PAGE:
The FCC won a victory to maintain its Connect America Fund (CAF), a $4.5 billion plan set on bringing broadband service to 7 million people, as the U.S. Court of Appeals for the Tenth Circuit in Denver upheld the program.
CAF had been challenged by a number of independent telcos that cited concern about the financial impact that would be caused by the FCC shifting annual telephone subsidies to fund broadband deployments in rural areas.
One of the key concerns was the change in the intercarrier compensations system (ICS), which could have a larger effect on smaller telcos due to the exchanging of funds between carriers to transfer calls between one another primarily in rural areas.
However, the appeals court did not agree with the service providers' claims, ruling that after "considering those claims, we find them either unpersuasive or barred from judicial review."
FCC Commissioner Mignon Clyburn issued a statement favoring the decision.
"After years of good faith efforts faltered, voting to approve the comprehensive reform of universal service and intercarrier compensation continues to be one of my proudest moments at the FCC," Clyburn said. "The reforms are changing the lives of millions of Americans who will receive broadband for the first time. I am extremely pleased that the Tenth Circuit Court of Appeals has affirmed the FCC's decision. I look forward to working with the Chairman and my colleagues as we tackle the next steps of reform."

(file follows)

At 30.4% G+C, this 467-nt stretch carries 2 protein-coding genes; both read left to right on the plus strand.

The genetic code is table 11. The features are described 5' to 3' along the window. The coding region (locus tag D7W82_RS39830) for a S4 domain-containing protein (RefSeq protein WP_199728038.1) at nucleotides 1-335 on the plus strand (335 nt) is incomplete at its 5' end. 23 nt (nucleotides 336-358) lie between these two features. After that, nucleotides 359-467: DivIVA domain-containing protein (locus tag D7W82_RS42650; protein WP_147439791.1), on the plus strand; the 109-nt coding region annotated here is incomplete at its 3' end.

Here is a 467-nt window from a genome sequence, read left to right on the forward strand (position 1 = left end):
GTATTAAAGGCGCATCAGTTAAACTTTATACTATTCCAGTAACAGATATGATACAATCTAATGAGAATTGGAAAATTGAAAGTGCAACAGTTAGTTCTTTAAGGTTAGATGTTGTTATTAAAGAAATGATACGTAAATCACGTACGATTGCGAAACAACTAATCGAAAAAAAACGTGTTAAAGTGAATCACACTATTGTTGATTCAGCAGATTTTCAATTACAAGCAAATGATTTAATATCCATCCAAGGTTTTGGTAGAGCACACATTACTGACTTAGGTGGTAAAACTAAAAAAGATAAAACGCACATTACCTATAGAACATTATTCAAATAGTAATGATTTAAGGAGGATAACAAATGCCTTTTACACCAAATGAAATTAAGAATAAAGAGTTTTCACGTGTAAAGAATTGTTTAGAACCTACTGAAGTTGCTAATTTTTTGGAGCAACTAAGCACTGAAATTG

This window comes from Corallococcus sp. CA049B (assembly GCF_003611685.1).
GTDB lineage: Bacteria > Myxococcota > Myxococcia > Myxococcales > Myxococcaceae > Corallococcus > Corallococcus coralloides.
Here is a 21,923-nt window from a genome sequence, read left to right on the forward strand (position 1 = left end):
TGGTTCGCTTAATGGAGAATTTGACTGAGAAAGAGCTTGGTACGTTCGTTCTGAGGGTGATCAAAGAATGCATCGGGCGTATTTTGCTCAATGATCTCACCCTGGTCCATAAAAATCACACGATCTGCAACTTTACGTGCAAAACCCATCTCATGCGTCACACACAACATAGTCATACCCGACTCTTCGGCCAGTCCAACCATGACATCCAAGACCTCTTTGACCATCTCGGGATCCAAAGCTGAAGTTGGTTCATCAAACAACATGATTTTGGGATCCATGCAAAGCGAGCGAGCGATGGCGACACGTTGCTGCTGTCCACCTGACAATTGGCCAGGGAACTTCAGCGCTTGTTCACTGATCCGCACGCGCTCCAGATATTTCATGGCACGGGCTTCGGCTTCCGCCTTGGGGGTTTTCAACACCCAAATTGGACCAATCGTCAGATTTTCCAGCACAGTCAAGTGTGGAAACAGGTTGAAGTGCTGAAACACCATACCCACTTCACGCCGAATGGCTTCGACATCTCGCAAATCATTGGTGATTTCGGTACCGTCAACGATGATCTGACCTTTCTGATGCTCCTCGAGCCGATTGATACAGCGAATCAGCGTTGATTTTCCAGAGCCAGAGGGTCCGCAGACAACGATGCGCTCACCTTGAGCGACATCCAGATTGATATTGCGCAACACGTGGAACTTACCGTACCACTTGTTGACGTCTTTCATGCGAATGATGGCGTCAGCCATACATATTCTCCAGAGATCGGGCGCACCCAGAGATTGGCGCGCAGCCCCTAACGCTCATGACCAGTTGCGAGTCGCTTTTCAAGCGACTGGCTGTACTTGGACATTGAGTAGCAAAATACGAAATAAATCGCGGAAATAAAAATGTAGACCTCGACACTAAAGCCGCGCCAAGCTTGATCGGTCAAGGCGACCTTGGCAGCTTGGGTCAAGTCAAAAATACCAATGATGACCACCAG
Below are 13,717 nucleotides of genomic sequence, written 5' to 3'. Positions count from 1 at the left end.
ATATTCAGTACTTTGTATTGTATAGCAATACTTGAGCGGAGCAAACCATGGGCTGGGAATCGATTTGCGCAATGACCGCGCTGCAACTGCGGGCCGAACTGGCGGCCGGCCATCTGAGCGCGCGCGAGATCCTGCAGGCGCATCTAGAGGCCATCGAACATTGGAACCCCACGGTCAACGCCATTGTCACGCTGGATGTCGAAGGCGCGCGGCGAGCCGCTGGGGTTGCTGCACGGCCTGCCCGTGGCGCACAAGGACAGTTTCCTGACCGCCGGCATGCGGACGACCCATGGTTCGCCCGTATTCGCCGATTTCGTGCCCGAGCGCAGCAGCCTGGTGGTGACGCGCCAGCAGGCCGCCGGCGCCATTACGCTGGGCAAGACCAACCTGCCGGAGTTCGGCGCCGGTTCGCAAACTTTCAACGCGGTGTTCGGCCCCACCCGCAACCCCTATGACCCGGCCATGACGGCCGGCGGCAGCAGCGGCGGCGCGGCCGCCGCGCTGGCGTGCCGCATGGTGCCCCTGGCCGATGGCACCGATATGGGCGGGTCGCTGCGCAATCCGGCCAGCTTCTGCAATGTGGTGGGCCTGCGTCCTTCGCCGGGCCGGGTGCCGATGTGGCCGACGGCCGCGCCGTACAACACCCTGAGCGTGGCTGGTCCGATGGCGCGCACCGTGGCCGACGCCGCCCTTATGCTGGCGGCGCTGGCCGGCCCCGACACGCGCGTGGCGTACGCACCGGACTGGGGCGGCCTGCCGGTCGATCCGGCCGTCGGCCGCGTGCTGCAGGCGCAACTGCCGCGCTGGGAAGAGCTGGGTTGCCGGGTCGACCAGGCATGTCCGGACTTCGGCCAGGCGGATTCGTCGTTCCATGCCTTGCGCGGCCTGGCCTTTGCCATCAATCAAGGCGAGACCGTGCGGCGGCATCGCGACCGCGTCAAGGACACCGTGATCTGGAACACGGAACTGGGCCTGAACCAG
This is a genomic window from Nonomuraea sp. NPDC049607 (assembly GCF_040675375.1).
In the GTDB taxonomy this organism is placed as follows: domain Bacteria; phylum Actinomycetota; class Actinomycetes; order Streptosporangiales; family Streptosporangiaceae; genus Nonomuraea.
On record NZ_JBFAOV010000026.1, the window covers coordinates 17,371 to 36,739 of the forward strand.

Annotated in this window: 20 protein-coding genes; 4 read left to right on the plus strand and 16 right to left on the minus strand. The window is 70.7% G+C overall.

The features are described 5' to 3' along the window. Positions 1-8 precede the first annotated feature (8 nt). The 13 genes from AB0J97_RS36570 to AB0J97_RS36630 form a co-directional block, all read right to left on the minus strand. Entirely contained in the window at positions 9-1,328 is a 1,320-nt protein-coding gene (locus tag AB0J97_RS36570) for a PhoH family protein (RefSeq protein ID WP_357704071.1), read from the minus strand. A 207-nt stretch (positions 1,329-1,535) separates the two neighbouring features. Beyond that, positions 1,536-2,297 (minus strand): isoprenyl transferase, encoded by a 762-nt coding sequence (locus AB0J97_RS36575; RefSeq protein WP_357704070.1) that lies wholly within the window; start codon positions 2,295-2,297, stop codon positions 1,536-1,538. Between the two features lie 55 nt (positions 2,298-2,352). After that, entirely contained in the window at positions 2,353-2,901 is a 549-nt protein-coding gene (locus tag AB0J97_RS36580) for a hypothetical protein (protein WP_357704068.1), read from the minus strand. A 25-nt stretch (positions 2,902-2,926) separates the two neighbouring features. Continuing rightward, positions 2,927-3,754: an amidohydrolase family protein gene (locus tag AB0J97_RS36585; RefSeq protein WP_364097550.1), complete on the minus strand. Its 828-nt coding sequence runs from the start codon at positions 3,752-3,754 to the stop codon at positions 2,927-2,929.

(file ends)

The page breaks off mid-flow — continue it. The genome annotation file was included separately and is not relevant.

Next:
Rural telco organization NTCA, while not happy with the decision, said it will continue to work with the FCC to resolve issues around the universal service fund and intercarrier compensation reform.
"While today's court decision is disappointing, NTCA–The Rural Broadband Association continues to work with the FCC and Congress to address many of the concerns rural carriers have raised over the last two-plus years about aspects of the 2011 Universal Service Fund and intercarrier compensation reforms," said Shirley Bloomfield, CEO of the NTCA, in a statement. "Through hundreds of meetings with commissioners and staff and engagement with members of Congress, we have already achieved several key course corrections since 2011, including the elimination of the quantile regression analysis caps and reinstatement of safety net additive support."
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